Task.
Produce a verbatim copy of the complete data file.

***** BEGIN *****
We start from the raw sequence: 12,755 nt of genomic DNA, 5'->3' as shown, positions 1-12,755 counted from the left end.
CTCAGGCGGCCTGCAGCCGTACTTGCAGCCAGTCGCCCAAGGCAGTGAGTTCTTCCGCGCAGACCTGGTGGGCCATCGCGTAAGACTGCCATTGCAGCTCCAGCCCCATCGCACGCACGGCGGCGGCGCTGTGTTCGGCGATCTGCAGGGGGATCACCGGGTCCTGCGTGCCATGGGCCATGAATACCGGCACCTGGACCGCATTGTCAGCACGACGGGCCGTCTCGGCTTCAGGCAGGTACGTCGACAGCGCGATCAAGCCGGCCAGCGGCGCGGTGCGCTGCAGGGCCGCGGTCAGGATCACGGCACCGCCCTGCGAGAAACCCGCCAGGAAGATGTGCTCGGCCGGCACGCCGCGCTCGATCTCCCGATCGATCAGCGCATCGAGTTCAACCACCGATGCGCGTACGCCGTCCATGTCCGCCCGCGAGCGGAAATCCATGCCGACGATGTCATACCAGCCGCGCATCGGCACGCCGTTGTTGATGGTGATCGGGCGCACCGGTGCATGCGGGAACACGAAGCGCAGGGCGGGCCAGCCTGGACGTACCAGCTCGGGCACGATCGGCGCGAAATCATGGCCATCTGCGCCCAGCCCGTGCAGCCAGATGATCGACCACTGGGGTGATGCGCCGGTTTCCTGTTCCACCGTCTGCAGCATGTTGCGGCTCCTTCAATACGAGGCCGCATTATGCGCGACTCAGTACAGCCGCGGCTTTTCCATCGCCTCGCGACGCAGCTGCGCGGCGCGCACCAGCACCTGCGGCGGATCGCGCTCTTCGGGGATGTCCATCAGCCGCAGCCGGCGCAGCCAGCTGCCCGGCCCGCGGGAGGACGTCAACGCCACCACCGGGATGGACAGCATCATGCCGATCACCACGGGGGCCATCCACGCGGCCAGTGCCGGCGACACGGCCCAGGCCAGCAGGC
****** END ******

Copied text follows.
We start from the raw sequence: 12,755 nt of genomic DNA, 5'->3' as shown, positions 1-12,755 counted from the left end.
CTCAGGCGGCCTGCAGCCGTACTTGCAGCCAGTCGCCCAAGGCAGTGAGTTCTTCCGCGCAGACCTGGTGGGCCATCGCGTAAGACTGCCATTGCAGCTCCAGCCCCATCGCACGCACGGCGGCGGCGCTGTGTTCGGCGATCTGCAGGGGGATCACCGGGTCCTGCGTGCCATGGGCCATGAATACCGGCACCTGGACCGCATTGTCAGCACGACGGGCCGTCTCGGCTTCAGGCAGGTACGTCGACAGCGCGATCAAGCCGGCCAGCGGCGCGGTGCGCTGCAGGGCCGCGGTCAGGATCACGGCACCGCCCTGCGAGAAACCCGCCAGGAAGATGTGCTCGGCCGGCACGCCGCGCTCGATCTCCCGATCGATCAGCGCATCGAGTTCAACCACCGATGCGCGTACGCCGTCCATGTCCGCCCGCGAGCGGAAATCCATGCCGACGATGTCATACCAGCCGCGCATCGGCACGCCGTTGTTGATGGTGATCGGGCGCACCGGTGCATGCGGGAACACGAAGCGCAGGGCGGGCCAGCCTGGACGTACCAGCTCGGGCACGATCGGCGCGAAATCATGGCCATCTGCGCCCAGCCCGTGCAGCCAGATGATCGACCACTGGGGTGATGCGCCGGTTTCCTGTTCCACCGTCTGCAGCATGTTGCGGCTCCTTCAATACGAGGCCGCATTATGCGCGACTCAGTACAGCCGCGGCTTTTCCATCGCCTCGCGACGCAGCTGCGCGGCGCGCACCAGCACCTGCGGCGGATCGCGCTCTTCGGGGATGTCCATCAGCCGCAGCCGGCGCAGCCAGCTGCCCGGCCCGCGGGAGGACGTCAACGCCACCACCGGGATGGACAGCATCATGCCGATCACCACGGGGGCCATCCACGCGGCCAGTGCCGGCGACACGGCCCAGGCCAGCAGGC